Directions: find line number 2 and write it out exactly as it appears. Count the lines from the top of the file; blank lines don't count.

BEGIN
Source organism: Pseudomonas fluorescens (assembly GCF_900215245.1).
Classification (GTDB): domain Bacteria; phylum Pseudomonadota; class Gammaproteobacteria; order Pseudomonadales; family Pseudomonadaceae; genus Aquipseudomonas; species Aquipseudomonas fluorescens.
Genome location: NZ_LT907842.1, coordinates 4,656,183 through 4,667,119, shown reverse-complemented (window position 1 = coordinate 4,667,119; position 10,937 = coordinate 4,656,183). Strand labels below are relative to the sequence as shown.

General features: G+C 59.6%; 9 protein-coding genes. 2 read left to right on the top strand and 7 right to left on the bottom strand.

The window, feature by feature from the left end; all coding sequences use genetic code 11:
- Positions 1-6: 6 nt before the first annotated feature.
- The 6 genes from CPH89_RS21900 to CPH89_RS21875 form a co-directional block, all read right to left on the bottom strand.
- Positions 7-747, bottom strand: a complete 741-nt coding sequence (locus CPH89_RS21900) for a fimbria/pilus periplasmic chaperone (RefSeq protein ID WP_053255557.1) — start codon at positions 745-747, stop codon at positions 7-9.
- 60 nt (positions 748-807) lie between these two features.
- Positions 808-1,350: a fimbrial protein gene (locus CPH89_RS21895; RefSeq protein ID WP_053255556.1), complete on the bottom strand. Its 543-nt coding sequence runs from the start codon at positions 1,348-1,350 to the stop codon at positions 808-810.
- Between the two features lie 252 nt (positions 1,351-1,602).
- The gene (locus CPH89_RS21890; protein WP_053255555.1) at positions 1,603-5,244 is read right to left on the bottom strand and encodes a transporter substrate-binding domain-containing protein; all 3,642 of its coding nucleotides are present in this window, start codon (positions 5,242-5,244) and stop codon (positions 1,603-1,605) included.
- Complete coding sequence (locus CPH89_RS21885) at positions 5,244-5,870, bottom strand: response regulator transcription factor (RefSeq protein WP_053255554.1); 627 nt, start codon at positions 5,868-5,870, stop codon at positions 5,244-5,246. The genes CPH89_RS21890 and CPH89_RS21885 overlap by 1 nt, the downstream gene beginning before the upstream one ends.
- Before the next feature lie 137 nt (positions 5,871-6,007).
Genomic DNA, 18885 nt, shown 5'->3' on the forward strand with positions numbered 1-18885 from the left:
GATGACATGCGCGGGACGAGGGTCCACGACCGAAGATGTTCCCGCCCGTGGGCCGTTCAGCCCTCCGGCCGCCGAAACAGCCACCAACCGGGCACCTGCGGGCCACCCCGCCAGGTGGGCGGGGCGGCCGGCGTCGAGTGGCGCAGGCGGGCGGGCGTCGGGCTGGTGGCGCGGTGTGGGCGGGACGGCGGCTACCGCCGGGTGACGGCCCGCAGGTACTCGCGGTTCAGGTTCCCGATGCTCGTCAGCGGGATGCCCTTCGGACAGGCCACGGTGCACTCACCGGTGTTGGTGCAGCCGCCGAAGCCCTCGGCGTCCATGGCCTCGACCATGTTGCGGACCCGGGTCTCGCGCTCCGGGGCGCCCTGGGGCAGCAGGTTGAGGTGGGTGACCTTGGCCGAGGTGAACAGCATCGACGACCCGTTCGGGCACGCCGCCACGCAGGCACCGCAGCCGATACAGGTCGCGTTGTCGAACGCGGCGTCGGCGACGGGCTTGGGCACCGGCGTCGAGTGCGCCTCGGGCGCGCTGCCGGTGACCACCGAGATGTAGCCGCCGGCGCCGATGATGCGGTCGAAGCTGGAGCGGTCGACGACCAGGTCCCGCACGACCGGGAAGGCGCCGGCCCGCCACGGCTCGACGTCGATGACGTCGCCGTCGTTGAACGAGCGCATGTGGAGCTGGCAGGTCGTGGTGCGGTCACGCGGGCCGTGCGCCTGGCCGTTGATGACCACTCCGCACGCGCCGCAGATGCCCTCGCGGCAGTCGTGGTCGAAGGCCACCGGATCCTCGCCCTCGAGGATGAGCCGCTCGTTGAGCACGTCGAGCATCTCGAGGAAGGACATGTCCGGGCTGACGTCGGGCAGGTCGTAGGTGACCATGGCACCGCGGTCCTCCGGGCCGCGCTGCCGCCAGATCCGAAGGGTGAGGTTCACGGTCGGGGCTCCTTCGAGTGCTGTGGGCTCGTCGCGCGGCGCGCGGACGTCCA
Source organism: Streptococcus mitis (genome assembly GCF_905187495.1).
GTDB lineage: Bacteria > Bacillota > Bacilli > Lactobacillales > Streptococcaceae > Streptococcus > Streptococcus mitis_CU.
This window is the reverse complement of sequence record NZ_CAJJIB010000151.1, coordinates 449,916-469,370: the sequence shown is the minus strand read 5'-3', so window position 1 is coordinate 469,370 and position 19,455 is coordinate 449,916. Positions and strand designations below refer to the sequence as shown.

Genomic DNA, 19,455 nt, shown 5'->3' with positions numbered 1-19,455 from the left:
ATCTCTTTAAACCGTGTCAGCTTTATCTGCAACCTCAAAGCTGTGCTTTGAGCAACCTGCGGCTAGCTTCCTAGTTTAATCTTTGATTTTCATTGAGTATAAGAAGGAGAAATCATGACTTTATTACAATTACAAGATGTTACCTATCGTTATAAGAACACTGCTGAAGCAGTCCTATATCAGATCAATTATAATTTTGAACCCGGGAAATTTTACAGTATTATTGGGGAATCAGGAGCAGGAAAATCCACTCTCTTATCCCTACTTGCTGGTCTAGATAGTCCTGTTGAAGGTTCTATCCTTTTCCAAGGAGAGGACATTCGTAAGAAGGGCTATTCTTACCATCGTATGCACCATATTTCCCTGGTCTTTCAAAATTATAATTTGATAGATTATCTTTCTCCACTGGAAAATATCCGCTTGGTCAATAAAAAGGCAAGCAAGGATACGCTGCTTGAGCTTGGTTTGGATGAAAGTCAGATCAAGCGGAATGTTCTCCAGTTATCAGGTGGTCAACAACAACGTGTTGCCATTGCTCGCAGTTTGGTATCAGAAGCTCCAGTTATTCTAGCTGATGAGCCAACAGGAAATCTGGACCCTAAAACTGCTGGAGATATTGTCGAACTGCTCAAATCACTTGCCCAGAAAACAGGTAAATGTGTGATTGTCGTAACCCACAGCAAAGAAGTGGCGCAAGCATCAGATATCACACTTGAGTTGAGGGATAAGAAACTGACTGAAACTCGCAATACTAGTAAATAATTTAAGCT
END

Classification (GTDB): domain Bacteria; phylum Pseudomonadota; class Gammaproteobacteria; order Pseudomonadales; family Pseudomonadaceae; genus Aquipseudomonas; species Aquipseudomonas fluorescens.